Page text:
de.mpg.escidoc.pubman.appbase.FacesBean
English
 
Help Guide Disclaimer Contact us Login
  Advanced SearchBrowse

Item

ITEM ACTIONSEXPORT

Released

Journal Article

Estimating impacts of lichens and bryophytes on global biogeochemical cycles

MPS-Authors
http://pubman.mpdl.mpg.de/cone/persons/resource/persons62514

Porada,  Philipp
Land Surface Dynamics, Research Group Biospheric Theory and Modelling, Dr. A. Kleidon, Max Planck Institute for Biogeochemistry, Max Planck Society;

http://pubman.mpdl.mpg.de/cone/persons/resource/persons62438

Kleidon,  Axel
Research Group Biospheric Theory and Modelling, Dr. A. Kleidon, Max Planck Institute for Biogeochemistry, Max Planck Society;

Fulltext (public)
There are no public fulltexts available
Supplementary Material (public)
There is no public supplementary material available
Citation

Porada, P., Weber, B., Elbert, W., Pöschl, U., & Kleidon, A. (2014). Estimating impacts of lichens and bryophytes on global biogeochemical cycles. Global Biogeochemical Cycles, 28(2), 71-85. doi:10.1002/2013GB004705.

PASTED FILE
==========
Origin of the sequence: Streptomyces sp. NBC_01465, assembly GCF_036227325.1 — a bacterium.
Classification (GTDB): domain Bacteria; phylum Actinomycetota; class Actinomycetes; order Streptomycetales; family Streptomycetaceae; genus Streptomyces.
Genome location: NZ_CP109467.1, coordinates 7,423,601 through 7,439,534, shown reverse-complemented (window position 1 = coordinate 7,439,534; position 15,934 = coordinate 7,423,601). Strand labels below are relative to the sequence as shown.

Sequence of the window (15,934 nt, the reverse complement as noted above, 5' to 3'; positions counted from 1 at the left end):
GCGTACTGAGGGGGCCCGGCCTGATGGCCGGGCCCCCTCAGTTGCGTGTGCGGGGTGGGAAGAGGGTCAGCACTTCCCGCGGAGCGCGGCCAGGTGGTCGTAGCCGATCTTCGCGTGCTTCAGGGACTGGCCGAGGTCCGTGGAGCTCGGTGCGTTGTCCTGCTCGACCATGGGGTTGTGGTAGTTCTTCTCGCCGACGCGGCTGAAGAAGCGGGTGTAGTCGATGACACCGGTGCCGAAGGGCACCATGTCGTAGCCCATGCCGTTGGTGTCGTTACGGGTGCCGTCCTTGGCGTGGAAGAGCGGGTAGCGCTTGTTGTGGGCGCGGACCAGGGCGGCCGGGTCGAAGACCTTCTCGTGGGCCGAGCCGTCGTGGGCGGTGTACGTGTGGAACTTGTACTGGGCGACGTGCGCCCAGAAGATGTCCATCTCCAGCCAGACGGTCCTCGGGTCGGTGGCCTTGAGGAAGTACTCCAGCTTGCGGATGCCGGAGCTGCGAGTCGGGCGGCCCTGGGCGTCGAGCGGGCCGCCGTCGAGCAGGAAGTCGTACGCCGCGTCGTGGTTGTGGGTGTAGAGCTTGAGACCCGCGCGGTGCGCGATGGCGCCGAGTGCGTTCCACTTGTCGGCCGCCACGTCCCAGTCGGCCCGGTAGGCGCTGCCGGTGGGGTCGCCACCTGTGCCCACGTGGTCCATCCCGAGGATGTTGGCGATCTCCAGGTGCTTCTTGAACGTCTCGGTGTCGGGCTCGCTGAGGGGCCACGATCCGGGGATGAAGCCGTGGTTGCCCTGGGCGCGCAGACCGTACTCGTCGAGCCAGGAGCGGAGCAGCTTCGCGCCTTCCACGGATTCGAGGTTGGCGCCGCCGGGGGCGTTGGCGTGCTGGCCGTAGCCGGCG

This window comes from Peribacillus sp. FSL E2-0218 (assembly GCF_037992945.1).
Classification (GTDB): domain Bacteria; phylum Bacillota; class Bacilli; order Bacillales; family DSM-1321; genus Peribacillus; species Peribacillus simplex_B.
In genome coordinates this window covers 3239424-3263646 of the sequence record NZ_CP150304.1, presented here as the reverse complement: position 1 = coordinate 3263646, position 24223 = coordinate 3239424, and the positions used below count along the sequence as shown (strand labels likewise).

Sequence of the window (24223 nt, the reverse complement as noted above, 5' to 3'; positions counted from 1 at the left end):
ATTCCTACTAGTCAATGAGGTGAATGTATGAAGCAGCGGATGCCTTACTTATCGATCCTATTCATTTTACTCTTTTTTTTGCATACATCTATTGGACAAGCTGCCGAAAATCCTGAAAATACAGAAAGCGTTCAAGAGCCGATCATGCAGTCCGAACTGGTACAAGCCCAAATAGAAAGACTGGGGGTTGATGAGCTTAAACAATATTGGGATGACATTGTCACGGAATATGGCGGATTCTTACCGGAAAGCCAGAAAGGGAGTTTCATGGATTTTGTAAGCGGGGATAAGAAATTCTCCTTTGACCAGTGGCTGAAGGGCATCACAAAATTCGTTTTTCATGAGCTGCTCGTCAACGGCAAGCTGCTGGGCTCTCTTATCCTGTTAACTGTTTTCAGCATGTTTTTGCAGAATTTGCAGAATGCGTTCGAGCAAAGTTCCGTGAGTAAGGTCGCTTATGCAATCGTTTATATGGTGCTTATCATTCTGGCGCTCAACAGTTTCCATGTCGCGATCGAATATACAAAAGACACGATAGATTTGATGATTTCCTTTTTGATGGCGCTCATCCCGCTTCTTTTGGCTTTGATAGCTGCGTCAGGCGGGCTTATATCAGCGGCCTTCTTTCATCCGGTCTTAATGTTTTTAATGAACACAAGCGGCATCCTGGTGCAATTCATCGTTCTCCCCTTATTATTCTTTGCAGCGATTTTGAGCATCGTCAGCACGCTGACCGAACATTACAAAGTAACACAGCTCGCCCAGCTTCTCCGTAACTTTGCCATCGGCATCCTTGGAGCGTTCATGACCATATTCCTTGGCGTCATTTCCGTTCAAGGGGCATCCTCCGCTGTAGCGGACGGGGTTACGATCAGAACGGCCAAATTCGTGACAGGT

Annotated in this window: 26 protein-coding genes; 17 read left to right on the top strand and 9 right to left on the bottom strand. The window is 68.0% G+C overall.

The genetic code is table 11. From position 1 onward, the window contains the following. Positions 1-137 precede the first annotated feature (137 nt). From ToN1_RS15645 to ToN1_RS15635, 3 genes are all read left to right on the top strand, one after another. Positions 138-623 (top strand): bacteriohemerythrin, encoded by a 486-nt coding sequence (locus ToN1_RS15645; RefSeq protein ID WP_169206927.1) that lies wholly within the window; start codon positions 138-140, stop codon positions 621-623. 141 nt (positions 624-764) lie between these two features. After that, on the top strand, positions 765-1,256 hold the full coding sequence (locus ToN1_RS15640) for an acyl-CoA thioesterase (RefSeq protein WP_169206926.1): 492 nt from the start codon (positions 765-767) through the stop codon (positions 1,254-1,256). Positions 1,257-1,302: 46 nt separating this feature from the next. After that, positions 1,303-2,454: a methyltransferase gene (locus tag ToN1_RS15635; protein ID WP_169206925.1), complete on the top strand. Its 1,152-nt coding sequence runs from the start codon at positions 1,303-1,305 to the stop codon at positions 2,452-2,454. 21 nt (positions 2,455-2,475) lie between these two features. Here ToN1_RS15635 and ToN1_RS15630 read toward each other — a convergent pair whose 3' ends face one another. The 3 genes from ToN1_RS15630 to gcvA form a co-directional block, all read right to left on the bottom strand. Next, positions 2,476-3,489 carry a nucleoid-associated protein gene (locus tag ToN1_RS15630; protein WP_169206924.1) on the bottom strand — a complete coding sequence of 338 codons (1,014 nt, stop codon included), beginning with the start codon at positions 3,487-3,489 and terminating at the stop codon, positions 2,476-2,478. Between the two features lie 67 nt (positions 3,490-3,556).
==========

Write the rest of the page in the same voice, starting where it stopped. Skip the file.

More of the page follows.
Cite as: http://hdl.handle.net/11858/00-001M-0000-0015-3F04-0
Abstract
Lichens and bryophytes may significantly affect global biogeochemical cycles by fixation of nitrogen and biotic enhancement of surface weathering rates. Most of the studies suggesting these effects, however, are either conceptual or rely on upscaling of regional estimates to obtain global numbers. Here we use a different method, based on estimates of net carbon uptake, to quantify the impacts of lichens and bryophytes on biogeochemical cycles at the global scale. We focus on three processes, namely, nitrogen fixation, phosphorus uptake, and chemical weathering. Our estimates have the form of potential rates, which means that we quantify the amount of nitrogen and phosphorus needed by the organisms to build up biomass, also accounting for resorption and leaching of nutrients. Subsequently, we use potential phosphorus uptake on bare ground to estimate chemical weathering by the organisms, assuming that they release weathering agents to obtain phosphorus. The predicted requirement for nitrogen ranges from 3.5 to 34 Tg yr−1 and for phosphorus it ranges from 0.46 to 4.6 Tg yr−1. Estimates of chemical weathering are between 0.058 and 1.1 km3 yr−1 of rock. These values seem to have a realistic order of magnitude, and they support the notion that lichens and bryophytes have the potential to play an important role for biogeochemical cycles.